Zinc acetate lozenges may shorten common cold duration

According to a meta-analysis of three randomized controlled trials published in British Journal of Clinical Pharmacology, zinc acetate lozenges may shorten common cold duration by three days.

The effect of zinc acetate lozenges was not modified by age, sex, race, allergy, smoking, or baseline common cold severity. Therefore, the 3-day reduction in common cold duration may be widely applicable.

The dose of zinc in the three studies was between 80 to 92 mg/day. Such doses are substantially higher than the recommended daily zinc intake in the USA, which is 11 mg/day for men and 8 mg/day for women. However, in other controlled studies, zinc has been administered in doses of 100 to 150 mg/day to certain patient groups for months with few adverse effects. Therefore, it seems highly unlikely that 80-92 mg/day of zinc for one to two weeks, starting very soon after the onset of the first cold symptoms, might lead to long-term adverse effects.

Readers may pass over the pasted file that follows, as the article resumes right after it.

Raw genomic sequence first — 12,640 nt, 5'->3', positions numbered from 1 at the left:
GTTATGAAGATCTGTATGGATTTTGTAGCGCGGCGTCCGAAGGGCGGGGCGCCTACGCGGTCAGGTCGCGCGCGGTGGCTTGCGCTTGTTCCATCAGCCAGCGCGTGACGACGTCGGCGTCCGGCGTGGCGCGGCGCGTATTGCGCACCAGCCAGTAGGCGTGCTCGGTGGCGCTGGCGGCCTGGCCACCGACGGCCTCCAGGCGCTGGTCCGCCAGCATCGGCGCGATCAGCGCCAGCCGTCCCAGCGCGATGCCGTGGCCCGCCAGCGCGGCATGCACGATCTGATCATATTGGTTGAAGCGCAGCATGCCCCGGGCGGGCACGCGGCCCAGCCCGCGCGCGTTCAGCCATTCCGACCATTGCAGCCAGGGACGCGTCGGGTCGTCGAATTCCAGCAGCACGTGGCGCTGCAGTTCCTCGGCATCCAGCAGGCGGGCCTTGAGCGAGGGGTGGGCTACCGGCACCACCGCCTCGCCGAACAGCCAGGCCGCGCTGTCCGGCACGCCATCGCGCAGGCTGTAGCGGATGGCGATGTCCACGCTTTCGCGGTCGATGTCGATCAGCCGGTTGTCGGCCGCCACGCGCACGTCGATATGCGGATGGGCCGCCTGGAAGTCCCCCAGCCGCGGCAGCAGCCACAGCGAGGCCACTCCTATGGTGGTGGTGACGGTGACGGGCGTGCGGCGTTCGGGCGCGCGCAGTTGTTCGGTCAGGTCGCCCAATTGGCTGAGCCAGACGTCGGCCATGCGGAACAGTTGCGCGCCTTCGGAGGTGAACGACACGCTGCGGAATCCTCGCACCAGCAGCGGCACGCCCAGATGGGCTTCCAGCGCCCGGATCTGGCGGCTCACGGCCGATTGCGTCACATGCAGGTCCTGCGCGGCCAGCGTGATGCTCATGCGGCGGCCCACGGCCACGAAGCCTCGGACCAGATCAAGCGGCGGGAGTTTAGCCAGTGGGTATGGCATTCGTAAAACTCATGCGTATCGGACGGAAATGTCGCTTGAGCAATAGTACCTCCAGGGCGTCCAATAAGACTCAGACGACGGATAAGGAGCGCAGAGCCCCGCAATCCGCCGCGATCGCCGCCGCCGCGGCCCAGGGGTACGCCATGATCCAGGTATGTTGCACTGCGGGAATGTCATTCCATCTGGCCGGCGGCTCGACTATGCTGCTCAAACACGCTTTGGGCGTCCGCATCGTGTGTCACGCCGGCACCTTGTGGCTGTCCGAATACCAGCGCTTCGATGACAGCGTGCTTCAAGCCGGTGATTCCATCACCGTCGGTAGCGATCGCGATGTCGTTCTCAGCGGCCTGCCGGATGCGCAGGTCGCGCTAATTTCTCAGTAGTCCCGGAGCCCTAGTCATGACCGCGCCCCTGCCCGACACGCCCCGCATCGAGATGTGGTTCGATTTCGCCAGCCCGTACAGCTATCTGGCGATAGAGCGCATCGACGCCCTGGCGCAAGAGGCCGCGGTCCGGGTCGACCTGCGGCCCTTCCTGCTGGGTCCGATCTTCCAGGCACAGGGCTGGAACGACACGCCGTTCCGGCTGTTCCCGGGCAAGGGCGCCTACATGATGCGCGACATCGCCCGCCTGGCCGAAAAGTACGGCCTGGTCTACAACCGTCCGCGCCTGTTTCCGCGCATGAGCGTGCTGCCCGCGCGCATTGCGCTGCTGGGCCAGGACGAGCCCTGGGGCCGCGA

Even though there is strong evidence that properly formulated zinc acetate lozenges can shorten the duration of common cold by up to 3 days, many zinc lozenges on the market appear to have either too low doses of zinc or they contain substances that bind zinc ions, such as citric acid. Therefore, the findings of this study should not be directly extrapolated to the wide variety of zinc lozenges on the current market.

Although Dr. Harri Hemilä from the University of Helsinki suggests that the optimal formulation of zinc lozenges and the best frequency of their administration should be further investigated, he also instructs common cold patients to test individually whether zinc lozenges are helpful for them.

"Given the strong evidence of efficacy and the low risk of adverse effects, common cold patients may already be encouraged to try zinc acetate lozenges not exceeding 100 mg of elemental zinc per day for treating their colds."

Further information: Harri Hemilä, Edward J. Petrus, James T. Fitzgerald and Ananda Prasad: Zinc acetate lozenges for treating the common cold: an individual patient data meta-analysis, British Journal of Clinical Pharmacology.

Contact author: Harri Hemila, MD, PhD, Department of Public Health, University of Helsinki, harri.hemila@helsinki.fi, tel. +358-41 532 9987.